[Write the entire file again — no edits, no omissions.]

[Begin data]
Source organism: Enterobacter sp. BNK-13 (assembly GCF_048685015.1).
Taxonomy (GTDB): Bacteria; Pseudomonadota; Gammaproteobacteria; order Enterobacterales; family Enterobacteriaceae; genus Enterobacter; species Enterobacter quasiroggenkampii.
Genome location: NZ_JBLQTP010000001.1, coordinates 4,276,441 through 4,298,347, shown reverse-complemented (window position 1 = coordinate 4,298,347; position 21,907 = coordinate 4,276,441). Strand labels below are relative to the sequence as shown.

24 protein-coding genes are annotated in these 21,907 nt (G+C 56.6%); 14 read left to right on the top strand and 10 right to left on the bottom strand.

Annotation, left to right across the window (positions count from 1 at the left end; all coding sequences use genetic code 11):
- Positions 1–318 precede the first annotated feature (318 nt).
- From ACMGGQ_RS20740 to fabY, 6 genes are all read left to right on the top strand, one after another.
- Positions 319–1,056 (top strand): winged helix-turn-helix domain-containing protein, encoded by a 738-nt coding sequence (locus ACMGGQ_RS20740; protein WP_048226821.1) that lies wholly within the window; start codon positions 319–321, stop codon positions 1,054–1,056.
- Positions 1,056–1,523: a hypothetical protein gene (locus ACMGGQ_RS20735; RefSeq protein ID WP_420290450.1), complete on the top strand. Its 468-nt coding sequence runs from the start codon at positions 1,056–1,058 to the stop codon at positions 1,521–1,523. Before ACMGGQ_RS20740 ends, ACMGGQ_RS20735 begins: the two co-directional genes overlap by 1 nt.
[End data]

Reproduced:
Source organism: Enterobacter sp. BNK-13 (assembly GCF_048685015.1).
Taxonomy (GTDB): Bacteria; Pseudomonadota; Gammaproteobacteria; order Enterobacterales; family Enterobacteriaceae; genus Enterobacter; species Enterobacter quasiroggenkampii.
Genome location: NZ_JBLQTP010000001.1, coordinates 4,276,441 through 4,298,347, shown reverse-complemented (window position 1 = coordinate 4,298,347; position 21,907 = coordinate 4,276,441). Strand labels below are relative to the sequence as shown.

24 protein-coding genes are annotated in these 21,907 nt (G+C 56.6%); 14 read left to right on the top strand and 10 right to left on the bottom strand.

Annotation, left to right across the window (positions count from 1 at the left end; all coding sequences use genetic code 11):
- Positions 1–318 precede the first annotated feature (318 nt).
- From ACMGGQ_RS20740 to fabY, 6 genes are all read left to right on the top strand, one after another.
- Positions 319–1,056 (top strand): winged helix-turn-helix domain-containing protein, encoded by a 738-nt coding sequence (locus ACMGGQ_RS20740; protein WP_048226821.1) that lies wholly within the window; start codon positions 319–321, stop codon positions 1,054–1,056.
- Positions 1,056–1,523: a hypothetical protein gene (locus ACMGGQ_RS20735; RefSeq protein ID WP_420290450.1), complete on the top strand. Its 468-nt coding sequence runs from the start codon at positions 1,056–1,058 to the stop codon at positions 1,521–1,523. Before ACMGGQ_RS20740 ends, ACMGGQ_RS20735 begins: the two co-directional genes overlap by 1 nt.